High-fat diets weaken the gut immune system. A type of antibody known as IgA is produced naturally in the gut. This antibody plays a crucial role in regulating the bacterial species that live in the gut, selecting for healthy ones and neutralizing potentially dangerous bacteria. Animal studies have shown that a high-fat diet reduces IgA resulting in a significant shift in the gut microbial population towards unhealthy species of bacteria and a compromised intestinal immune system. The result is that bacteria begin to leak through the lining of the gut into the bloodstream, causing inflammation and insulin resistance (48).
Low-carb diets are high in protein. It may be surprising to learn that eating a single high-protein meal can also dramatically increase blood sugar levels, especially 3 to 5 hours after consuming the meal. This delayed rise is additive to the rise in blood sugar caused by fat (49). In addition, if a person loses 10% of their body weight on a high-protein diet, the expected benefit on blood glucose levels usually seen after losing weight does not occur (49,50).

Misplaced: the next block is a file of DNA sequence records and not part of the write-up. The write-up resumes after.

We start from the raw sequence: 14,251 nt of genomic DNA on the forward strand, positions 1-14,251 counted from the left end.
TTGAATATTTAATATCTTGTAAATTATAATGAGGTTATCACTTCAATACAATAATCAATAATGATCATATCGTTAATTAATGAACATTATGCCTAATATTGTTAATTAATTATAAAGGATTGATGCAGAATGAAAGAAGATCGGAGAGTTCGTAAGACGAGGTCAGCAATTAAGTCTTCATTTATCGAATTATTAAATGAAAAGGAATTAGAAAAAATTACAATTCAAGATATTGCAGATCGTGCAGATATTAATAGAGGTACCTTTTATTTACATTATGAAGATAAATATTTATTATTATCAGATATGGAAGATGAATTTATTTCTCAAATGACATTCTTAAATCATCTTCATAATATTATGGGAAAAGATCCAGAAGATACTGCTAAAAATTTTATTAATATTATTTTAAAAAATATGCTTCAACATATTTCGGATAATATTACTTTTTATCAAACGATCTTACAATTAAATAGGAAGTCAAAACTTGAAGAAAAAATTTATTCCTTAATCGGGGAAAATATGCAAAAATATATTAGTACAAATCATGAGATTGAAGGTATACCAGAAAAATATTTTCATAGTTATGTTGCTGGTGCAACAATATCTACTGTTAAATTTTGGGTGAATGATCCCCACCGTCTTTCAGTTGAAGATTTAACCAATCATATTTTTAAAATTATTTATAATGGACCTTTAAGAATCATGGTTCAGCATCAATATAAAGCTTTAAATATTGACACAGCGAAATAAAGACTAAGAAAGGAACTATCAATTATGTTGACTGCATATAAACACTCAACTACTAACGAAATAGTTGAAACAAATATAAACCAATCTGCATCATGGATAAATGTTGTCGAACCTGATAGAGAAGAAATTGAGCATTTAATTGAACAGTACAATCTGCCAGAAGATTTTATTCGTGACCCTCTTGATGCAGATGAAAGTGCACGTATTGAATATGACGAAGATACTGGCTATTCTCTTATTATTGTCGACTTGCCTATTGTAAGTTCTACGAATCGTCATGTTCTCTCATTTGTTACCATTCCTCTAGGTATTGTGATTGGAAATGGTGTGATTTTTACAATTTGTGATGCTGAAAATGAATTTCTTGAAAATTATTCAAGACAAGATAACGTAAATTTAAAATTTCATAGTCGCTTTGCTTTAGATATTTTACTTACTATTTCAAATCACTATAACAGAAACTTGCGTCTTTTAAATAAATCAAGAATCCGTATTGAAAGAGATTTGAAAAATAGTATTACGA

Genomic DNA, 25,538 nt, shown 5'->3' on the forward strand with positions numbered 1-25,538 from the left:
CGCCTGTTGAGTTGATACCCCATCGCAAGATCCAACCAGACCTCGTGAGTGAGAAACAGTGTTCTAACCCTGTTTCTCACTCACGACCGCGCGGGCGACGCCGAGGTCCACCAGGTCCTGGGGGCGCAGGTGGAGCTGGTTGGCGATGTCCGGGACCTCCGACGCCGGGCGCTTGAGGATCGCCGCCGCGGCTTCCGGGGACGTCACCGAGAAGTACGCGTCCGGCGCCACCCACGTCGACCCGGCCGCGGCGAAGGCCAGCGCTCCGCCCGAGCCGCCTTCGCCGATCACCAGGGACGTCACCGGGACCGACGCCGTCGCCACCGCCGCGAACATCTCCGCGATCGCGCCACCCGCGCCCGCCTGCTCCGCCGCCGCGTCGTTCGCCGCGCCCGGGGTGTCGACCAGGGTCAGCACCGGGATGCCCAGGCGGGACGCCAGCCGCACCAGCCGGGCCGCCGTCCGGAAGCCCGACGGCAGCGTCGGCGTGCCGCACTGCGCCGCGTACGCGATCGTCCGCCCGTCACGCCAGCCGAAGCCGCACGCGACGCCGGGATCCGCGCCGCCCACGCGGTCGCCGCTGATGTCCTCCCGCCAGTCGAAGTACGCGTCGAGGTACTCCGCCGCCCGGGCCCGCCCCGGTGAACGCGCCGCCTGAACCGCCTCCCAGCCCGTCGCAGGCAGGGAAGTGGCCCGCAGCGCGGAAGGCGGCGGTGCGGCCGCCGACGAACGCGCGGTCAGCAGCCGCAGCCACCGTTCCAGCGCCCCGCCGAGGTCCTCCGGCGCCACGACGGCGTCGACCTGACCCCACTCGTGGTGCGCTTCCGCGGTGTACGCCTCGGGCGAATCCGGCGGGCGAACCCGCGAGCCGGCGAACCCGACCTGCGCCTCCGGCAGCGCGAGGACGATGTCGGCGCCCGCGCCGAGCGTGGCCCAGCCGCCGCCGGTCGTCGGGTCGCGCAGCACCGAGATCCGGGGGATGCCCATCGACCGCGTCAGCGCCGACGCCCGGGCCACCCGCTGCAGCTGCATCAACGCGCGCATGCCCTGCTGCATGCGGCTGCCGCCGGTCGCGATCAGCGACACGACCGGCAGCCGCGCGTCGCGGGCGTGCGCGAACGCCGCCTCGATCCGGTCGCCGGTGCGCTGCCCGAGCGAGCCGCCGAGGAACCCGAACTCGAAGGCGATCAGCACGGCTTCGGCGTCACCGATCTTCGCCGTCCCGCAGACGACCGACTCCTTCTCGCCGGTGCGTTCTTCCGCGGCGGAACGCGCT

High saturated fat intake can cause defects in insulin production and secretion as well as insulin action. Beta cells are the insulin-producing cells in the pancreas. Saturated fats appear to be much more harmful to beta cells than are unsaturated fats (51,39).
The Nitty Gritty on Low-Carb Diets
When you eat a diet low in carbohydrates, you inevitably consume mostly fats and proteins. You have essentially removed carbohydrates from your diet, severely lowering the nutrient that shows up as high blood sugar. However, the replacement nutrients you are eating are the very ones that cause insulin resistance. Sugar, a carbohydrate, is not the cause of this problem; it is only the symptom.